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Is there an incipient turnaround in Asia's"missing girls"phenomenon ?

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  • Das Gupta, Monica
  • Chung, Woojin
  • Shuzhuo, Li

Abstract

The apparently inexorable rise in the proportion of"missing girls"in much of East and South Asia has attracted much attention amongst researchers and policy-makers. An encouraging trend was suggested by the case of South Korea, where child sex ratios were the highest in Asia but peaked in the mid-1990s and normalized thereafter. Using census data, we examine whether similar trends have begun to manifest themselves in the two large populous countries of this region, China and India. The data indicate that child sex ratios are peaking in these countries, and in many sub-national regions are beginning to trend towards less masculinization. This suggests that, with continuing vigorous efforts to reduce son preference, the"missing girls"phenomenon could be addressed in Asia.

Suggested Citation

  • Das Gupta, Monica & Chung, Woojin & Shuzhuo, Li, 2009. "Is there an incipient turnaround in Asia's"missing girls"phenomenon ?," Policy Research Working Paper Series 4846, The World Bank.
  • Handle: RePEc:wbk:wbrwps:4846
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    References listed on IDEAS

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    1. Ansley Coale & Judith Banister, 1994. "Five decades of missing females in China," Demography, Springer;Population Association of America (PAA), vol. 31(3), pages 459-479, August.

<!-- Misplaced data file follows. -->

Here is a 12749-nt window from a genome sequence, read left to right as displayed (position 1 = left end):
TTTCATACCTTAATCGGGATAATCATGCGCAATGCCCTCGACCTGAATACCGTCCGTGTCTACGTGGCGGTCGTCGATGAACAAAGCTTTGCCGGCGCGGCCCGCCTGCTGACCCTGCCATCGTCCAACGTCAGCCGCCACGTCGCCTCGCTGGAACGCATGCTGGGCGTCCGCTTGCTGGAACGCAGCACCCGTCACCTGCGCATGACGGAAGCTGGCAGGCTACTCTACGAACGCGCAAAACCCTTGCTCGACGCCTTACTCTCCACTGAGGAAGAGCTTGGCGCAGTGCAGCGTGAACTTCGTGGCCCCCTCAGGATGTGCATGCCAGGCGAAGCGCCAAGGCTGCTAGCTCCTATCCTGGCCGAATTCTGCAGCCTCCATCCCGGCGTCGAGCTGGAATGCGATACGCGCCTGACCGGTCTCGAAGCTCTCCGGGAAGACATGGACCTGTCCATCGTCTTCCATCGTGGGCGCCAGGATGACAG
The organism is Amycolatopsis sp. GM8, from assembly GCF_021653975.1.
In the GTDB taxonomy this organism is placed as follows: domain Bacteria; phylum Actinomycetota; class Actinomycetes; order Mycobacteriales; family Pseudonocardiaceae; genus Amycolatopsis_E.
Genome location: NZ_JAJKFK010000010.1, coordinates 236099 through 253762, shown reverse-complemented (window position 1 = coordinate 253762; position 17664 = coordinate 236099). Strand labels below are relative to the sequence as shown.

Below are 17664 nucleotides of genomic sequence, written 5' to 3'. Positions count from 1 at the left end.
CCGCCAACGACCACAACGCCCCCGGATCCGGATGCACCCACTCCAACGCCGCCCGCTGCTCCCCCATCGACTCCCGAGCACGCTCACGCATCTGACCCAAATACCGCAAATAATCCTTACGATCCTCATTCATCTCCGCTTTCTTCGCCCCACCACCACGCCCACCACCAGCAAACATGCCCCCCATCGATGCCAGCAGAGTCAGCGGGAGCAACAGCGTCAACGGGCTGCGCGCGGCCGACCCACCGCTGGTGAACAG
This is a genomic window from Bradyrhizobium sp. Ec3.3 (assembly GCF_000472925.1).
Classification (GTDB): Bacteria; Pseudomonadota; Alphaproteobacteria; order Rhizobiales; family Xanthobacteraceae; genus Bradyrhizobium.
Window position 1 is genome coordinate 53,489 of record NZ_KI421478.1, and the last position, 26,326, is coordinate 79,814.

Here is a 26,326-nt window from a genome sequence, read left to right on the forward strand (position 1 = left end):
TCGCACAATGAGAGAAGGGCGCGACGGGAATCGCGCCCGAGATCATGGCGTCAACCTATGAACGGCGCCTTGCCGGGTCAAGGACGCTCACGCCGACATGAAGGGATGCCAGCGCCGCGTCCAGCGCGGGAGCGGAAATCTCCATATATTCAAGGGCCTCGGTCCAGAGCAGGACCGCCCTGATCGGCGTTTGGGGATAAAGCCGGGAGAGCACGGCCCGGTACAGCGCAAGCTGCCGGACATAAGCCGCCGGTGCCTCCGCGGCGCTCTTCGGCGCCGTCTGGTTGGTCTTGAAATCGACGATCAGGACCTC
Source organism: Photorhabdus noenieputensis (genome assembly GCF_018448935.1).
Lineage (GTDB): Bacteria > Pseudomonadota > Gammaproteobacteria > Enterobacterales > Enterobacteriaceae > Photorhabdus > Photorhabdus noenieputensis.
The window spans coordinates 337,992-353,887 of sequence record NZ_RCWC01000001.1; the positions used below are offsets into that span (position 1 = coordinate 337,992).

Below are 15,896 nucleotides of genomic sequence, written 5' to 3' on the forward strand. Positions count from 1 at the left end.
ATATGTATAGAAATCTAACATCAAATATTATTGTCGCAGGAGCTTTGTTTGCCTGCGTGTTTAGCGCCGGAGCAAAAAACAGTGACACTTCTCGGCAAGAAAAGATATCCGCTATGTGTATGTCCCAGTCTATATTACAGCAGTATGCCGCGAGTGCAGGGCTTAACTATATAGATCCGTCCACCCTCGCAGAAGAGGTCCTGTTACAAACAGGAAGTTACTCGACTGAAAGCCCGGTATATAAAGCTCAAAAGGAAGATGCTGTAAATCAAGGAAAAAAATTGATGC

2. Sinha, Nistha & Yoong, Joanne, 2009. "Long-term financial incentives and investment in daughters : evidence from conditional cash transfers in north India," Policy Research Working Paper Series 4860, The World Bank.
    3. Das Gupta, Monica & Sunhwa Lee & Uberoi, Patricia & Danning Wang & Lihong Wang & Xiaodan Zhang, 2000. "State policies and women's autonomy in China, India, and the Republic of Korea, 1950-2000 : lessons from contrasting experiences," Policy Research Working Paper Series 2497, The World Bank.
    4. Woojin Chung & Monica Das Gupta, 2007. "The Decline of Son Preference in South Korea: The Roles of Development and Public Policy," Population and Development Review, The Population Council, Inc., vol. 33(4), pages 757-783, December.
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    Cited by:

    1. Zimmermann, Laura V, 2012. "It's a Boy! Women and Non-Monetary Benefits from a Son in India," IZA Discussion Papers 6847, Institute of Labor Economics (IZA).
    2. Laura Zimmermann, 2012. "It’s a Boy! Women and Non-Monetary Benefits from a Son in India," Working Papers id:5178, eSocialSciences.
    3. Maitreyi Bordia Das & Soumya Kapoor Mehta, 2012. "Poverty and Social Exclusion in India," World Bank Other Operational Studies 26338, The World Bank.
    4. Zimmermann, Laura, 2018. "It’s a boy! Women and decision-making benefits from a son in India," World Development, Elsevier, vol. 104(C), pages 326-335.
    5. World Bank, 2011. "Poverty and Social Exclusion in India," World Bank Publications, The World Bank, number 2289, June.
    6. Douglas Almond & Lena Edlund & Kevin Milligan, 2009. "O Sister, Where Art Thou? The Role of Son Preference and Sex Choice: Evidence from Immigrants to Canada," NBER Working Papers 15391, National Bureau of Economic Research, Inc.

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    Keywords

    Population Policies; Gender and Law; Gender and Health; Adolescent Health; Disease Control&Prevention;
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